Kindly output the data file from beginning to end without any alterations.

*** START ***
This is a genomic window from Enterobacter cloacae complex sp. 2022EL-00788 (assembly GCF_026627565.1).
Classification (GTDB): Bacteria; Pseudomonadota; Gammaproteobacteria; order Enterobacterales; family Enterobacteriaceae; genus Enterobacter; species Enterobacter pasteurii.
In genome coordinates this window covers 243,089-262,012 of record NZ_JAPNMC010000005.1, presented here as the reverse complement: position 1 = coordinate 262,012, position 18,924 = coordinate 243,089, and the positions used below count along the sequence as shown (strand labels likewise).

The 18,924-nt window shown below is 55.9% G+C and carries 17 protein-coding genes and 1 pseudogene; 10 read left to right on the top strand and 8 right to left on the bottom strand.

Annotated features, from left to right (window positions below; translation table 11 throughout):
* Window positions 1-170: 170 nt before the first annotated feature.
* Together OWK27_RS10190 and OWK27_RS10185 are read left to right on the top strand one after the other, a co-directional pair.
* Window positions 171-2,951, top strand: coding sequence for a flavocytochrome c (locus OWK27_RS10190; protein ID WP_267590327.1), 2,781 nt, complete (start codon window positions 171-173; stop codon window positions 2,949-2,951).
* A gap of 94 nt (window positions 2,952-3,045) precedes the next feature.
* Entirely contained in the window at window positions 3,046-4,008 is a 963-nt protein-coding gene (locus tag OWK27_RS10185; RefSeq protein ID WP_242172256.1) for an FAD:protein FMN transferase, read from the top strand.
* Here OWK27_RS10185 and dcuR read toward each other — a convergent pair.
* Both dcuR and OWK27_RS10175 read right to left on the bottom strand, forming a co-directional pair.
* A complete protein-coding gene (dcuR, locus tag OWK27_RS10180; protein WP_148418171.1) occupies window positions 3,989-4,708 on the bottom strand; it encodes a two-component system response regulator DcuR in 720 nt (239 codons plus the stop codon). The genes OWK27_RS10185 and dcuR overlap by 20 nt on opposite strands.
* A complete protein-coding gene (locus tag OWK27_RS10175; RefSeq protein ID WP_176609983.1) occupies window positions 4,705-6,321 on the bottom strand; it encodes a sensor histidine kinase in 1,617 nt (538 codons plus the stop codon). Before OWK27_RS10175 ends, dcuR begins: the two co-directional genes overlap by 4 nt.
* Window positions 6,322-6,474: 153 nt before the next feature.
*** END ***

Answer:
This is a genomic window from Enterobacter cloacae complex sp. 2022EL-00788 (assembly GCF_026627565.1).
Classification (GTDB): Bacteria; Pseudomonadota; Gammaproteobacteria; order Enterobacterales; family Enterobacteriaceae; genus Enterobacter; species Enterobacter pasteurii.
In genome coordinates this window covers 243,089-262,012 of record NZ_JAPNMC010000005.1, presented here as the reverse complement: position 1 = coordinate 262,012, position 18,924 = coordinate 243,089, and the positions used below count along the sequence as shown (strand labels likewise).

The 18,924-nt window shown below is 55.9% G+C and carries 17 protein-coding genes and 1 pseudogene; 10 read left to right on the top strand and 8 right to left on the bottom strand.

Annotated features, from left to right (window positions below; translation table 11 throughout):
* Window positions 1-170: 170 nt before the first annotated feature.
* Together OWK27_RS10190 and OWK27_RS10185 are read left to right on the top strand one after the other, a co-directional pair.
* Window positions 171-2,951, top strand: coding sequence for a flavocytochrome c (locus OWK27_RS10190; protein ID WP_267590327.1), 2,781 nt, complete (start codon window positions 171-173; stop codon window positions 2,949-2,951).
* A gap of 94 nt (window positions 2,952-3,045) precedes the next feature.
* Entirely contained in the window at window positions 3,046-4,008 is a 963-nt protein-coding gene (locus tag OWK27_RS10185; RefSeq protein ID WP_242172256.1) for an FAD:protein FMN transferase, read from the top strand.
* Here OWK27_RS10185 and dcuR read toward each other — a convergent pair.
* Both dcuR and OWK27_RS10175 read right to left on the bottom strand, forming a co-directional pair.
* A complete protein-coding gene (dcuR, locus tag OWK27_RS10180; protein WP_148418171.1) occupies window positions 3,989-4,708 on the bottom strand; it encodes a two-component system response regulator DcuR in 720 nt (239 codons plus the stop codon). The genes OWK27_RS10185 and dcuR overlap by 20 nt on opposite strands.
* A complete protein-coding gene (locus tag OWK27_RS10175; RefSeq protein ID WP_176609983.1) occupies window positions 4,705-6,321 on the bottom strand; it encodes a sensor histidine kinase in 1,617 nt (538 codons plus the stop codon). Before OWK27_RS10175 ends, dcuR begins: the two co-directional genes overlap by 4 nt.
* Window positions 6,322-6,474: 153 nt before the next feature.